In a previous post, I shared a few line control exercises for straight lines. This time around, I’m focusing on drawing exercises with curving lines.
The following exercises will help you improve line control with curving lines, spirals, circles, and arcs. Improving these skills helps you layer color with directional strokes, as well as make more accurate line drawings.
You might expect curving lines to be more difficult to draw than straight lines. That hasn’t been my experience, and may not be yours.
But drawing a curving line, and drawing a curving line that accurately represents your subject are two different things. That’s why these curving line drawing exercises are just as important as straight line drawing exercises.
5 Drawing Exercises with Curving Lines
Rather than throw a bunch of exercises at you, let’s take a look at two main types of curving lines: Spiral curves and concentric curves.
Drawing Exercises with Spiral Lines
This is a simple, straight forward exercise. Put your pencil on the paper and begin drawing a line that curves around itself. Keep going as long as you can, making the circle ever larger.
This exercise is good for a number of things, including improving your ability to draw parallel curves, long lines with consistent pressure, and long lines with consistent weight.
In the sample below, pressure and line weight control were good, but those parallel lines…. I need a lot of work in that area and am not afraid to admit it!
Fixed Point Oval
This exercise is similar to the previous exercise except in one important area.
Rather than drawing a curving line that enlarges on a central point in the center of the circle, the fixed point is at one side. It doesn’t matter which side you choose. Make every loop larger than the previous loop, but make every loop overlap at one point.
With this exercise, still do the entire exercise without lifting the pencil.
But start with heavy pressure, reduce pressure to the lightest you can manage, then darken it again to the darkest.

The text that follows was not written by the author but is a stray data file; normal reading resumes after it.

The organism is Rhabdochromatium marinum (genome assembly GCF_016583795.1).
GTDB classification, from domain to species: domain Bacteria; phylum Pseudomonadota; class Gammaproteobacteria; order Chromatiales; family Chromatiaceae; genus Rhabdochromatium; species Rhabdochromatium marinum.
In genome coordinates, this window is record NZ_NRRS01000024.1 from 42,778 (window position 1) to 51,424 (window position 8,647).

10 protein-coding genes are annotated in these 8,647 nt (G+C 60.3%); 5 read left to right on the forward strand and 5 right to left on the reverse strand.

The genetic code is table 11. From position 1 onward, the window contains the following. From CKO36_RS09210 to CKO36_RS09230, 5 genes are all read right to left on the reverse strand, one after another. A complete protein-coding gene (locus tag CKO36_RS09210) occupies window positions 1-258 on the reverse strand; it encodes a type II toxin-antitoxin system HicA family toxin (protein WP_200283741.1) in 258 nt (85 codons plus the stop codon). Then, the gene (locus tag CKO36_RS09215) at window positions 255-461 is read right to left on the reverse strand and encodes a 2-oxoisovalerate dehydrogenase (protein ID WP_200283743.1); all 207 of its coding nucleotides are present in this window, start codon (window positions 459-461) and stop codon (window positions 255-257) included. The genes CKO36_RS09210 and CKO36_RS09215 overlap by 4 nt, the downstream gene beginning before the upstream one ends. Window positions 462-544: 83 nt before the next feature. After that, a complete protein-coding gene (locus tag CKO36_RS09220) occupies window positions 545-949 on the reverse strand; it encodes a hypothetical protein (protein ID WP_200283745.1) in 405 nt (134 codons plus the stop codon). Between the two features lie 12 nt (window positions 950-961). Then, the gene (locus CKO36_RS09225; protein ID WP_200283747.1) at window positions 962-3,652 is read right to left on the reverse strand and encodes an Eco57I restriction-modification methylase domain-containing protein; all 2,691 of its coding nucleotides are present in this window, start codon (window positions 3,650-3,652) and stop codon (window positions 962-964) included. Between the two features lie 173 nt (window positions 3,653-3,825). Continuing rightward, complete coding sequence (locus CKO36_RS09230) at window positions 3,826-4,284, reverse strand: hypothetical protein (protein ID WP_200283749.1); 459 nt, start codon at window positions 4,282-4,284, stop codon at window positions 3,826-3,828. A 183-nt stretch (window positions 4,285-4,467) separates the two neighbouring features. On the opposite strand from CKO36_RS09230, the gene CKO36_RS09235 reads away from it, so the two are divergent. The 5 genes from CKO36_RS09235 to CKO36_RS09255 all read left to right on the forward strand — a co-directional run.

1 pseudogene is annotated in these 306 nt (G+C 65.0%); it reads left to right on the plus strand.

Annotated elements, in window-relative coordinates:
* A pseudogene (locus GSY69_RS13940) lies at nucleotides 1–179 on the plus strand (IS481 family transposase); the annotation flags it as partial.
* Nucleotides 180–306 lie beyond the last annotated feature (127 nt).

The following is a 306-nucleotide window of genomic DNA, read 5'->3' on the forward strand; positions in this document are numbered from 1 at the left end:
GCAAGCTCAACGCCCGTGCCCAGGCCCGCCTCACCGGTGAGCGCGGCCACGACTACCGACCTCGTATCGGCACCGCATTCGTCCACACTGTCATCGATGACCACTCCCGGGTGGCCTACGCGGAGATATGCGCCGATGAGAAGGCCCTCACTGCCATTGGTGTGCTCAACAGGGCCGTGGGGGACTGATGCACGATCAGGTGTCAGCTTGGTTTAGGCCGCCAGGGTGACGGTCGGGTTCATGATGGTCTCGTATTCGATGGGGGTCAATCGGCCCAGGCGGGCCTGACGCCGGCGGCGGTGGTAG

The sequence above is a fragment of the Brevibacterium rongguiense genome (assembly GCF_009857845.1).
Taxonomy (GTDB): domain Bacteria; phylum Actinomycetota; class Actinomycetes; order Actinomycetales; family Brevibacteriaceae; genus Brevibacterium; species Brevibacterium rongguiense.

This exercise puts a little spin on the previous exercise and on the first exercise in this post.
Drawing Exercises with Concentric Lines
Broken Concentric Circle
Begin with a small circle drawn in the center of your paper.
Instead of drawing a parallel circle outside the first circle, draw arcs as shown below. You can vary the length of each arc, but make them as parallel to the inside line as possible.
You can also work on line weight and pressure control with this exercise.
Of course, drawing complete circles parallel to the center circle is also a good idea.
Start with a dot or very small circle either very light in value or very dark.
Draw the next line outside the first line and continue. Make each successive line lighter or darker than the one before. Also work on keeping them parallel. The goal is to create a full value range light to dark or dark to light, then work back in the opposite direction.
I was walking the cat when I did this exercise and standing with the pad of paper in one hand, the pencil in the other, and my end of the leash looped over my wrist. The line started out fairly circular, but it didn’t take long to become misshapen.
However, I rather like the topographical look. It fires the imagination, doesn’t it? What sort of topographical formation would look like this on a topographical map?
These are just a few of the many drawing and line control exercises available. Whether you use these specific exercises or something else, the important thing is that you find something that’s helpful to you.
You can even make up your own or customize these exercises to fit your particular drawing style or the area you need to work on.
Whatever you do, remember the main rule. Above all, have fun!
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